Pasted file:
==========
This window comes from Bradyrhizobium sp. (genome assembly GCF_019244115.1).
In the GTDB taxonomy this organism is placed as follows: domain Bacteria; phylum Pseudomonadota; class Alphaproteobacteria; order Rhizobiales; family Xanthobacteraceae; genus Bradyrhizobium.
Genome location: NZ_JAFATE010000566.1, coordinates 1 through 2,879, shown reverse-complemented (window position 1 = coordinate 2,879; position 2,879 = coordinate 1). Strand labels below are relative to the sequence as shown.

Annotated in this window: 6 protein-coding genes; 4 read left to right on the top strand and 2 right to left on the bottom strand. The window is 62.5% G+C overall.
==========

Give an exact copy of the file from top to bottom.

This window comes from Bradyrhizobium sp. (genome assembly GCF_019244115.1).
In the GTDB taxonomy this organism is placed as follows: domain Bacteria; phylum Pseudomonadota; class Alphaproteobacteria; order Rhizobiales; family Xanthobacteraceae; genus Bradyrhizobium.
Genome location: NZ_JAFATE010000566.1, coordinates 1 through 2,879, shown reverse-complemented (window position 1 = coordinate 2,879; position 2,879 = coordinate 1). Strand labels below are relative to the sequence as shown.

Annotated in this window: 6 protein-coding genes; 4 read left to right on the top strand and 2 right to left on the bottom strand. The window is 62.5% G+C overall.